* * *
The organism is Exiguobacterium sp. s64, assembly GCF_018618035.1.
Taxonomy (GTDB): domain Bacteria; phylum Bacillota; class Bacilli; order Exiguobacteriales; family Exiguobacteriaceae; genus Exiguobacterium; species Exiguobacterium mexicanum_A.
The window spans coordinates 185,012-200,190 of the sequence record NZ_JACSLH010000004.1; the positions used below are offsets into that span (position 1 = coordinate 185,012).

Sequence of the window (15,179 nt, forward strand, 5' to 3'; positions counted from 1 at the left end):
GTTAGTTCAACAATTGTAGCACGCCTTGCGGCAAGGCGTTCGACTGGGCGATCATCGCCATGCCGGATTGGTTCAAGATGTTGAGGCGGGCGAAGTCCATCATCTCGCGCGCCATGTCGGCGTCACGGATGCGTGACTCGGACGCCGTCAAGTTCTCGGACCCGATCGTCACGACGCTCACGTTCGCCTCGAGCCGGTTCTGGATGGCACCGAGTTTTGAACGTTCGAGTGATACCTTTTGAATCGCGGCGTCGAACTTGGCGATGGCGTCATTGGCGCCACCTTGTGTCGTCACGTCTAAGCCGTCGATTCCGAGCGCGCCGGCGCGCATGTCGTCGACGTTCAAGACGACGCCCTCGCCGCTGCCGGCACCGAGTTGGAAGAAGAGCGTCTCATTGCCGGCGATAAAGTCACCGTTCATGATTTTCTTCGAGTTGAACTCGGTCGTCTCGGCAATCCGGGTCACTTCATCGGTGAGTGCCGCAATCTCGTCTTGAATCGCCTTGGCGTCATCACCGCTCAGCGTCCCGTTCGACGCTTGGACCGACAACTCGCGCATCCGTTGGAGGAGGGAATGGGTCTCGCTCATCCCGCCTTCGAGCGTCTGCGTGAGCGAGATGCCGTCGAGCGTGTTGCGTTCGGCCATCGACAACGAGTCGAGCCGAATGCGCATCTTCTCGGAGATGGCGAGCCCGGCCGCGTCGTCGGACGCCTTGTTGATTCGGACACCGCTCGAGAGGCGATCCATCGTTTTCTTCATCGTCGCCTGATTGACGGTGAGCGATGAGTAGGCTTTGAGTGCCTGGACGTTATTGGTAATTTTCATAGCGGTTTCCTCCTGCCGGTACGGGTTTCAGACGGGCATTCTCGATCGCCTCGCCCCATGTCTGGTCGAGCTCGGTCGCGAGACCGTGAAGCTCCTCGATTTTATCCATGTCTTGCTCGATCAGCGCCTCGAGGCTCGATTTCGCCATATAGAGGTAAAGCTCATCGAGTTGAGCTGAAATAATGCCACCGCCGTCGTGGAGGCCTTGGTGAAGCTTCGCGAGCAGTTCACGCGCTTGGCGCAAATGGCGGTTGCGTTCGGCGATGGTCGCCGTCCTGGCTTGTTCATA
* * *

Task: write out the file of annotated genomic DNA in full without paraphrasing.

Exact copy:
The organism is Exiguobacterium sp. s64, assembly GCF_018618035.1.
Taxonomy (GTDB): domain Bacteria; phylum Bacillota; class Bacilli; order Exiguobacteriales; family Exiguobacteriaceae; genus Exiguobacterium; species Exiguobacterium mexicanum_A.
The window spans coordinates 185,012-200,190 of the sequence record NZ_JACSLH010000004.1; the positions used below are offsets into that span (position 1 = coordinate 185,012).

Sequence of the window (15,179 nt, forward strand, 5' to 3'; positions counted from 1 at the left end):
GTTAGTTCAACAATTGTAGCACGCCTTGCGGCAAGGCGTTCGACTGGGCGATCATCGCCATGCCGGATTGGTTCAAGATGTTGAGGCGGGCGAAGTCCATCATCTCGCGCGCCATGTCGGCGTCACGGATGCGTGACTCGGACGCCGTCAAGTTCTCGGACCCGATCGTCACGACGCTCACGTTCGCCTCGAGCCGGTTCTGGATGGCACCGAGTTTTGAACGTTCGAGTGATACCTTTTGAATCGCGGCGTCGAACTTGGCGATGGCGTCATTGGCGCCACCTTGTGTCGTCACGTCTAAGCCGTCGATTCCGAGCGCGCCGGCGCGCATGTCGTCGACGTTCAAGACGACGCCCTCGCCGCTGCCGGCACCGAGTTGGAAGAAGAGCGTCTCATTGCCGGCGATAAAGTCACCGTTCATGATTTTCTTCGAGTTGAACTCGGTCGTCTCGGCAATCCGGGTCACTTCATCGGTGAGTGCCGCAATCTCGTCTTGAATCGCCTTGGCGTCATCACCGCTCAGCGTCCCGTTCGACGCTTGGACCGACAACTCGCGCATCCGTTGGAGGAGGGAATGGGTCTCGCTCATCCCGCCTTCGAGCGTCTGCGTGAGCGAGATGCCGTCGAGCGTGTTGCGTTCGGCCATCGACAACGAGTCGAGCCGAATGCGCATCTTCTCGGAGATGGCGAGCCCGGCCGCGTCGTCGGACGCCTTGTTGATTCGGACACCGCTCGAGAGGCGATCCATCGTTTTCTTCATCGTCGCCTGATTGACGGTGAGCGATGAGTAGGCTTTGAGTGCCTGGACGTTATTGGTAATTTTCATAGCGGTTTCCTCCTGCCGGTACGGGTTTCAGACGGGCATTCTCGATCGCCTCGCCCCATGTCTGGTCGAGCTCGGTCGCGAGACCGTGAAGCTCCTCGATTTTATCCATGTCTTGCTCGATCAGCGCCTCGAGGCTCGATTTCGCCATATAGAGGTAAAGCTCATCGAGTTGAGCTGAAATAATGCCACCGCCGTCGTGGAGGCCTTGGTGAAGCTTCGCGAGCAGTTCACGCGCTTGGCGCAAATGGCGGTTGCGTTCGGCGATGGTCGCCGTCCTGGCTTGTTCATA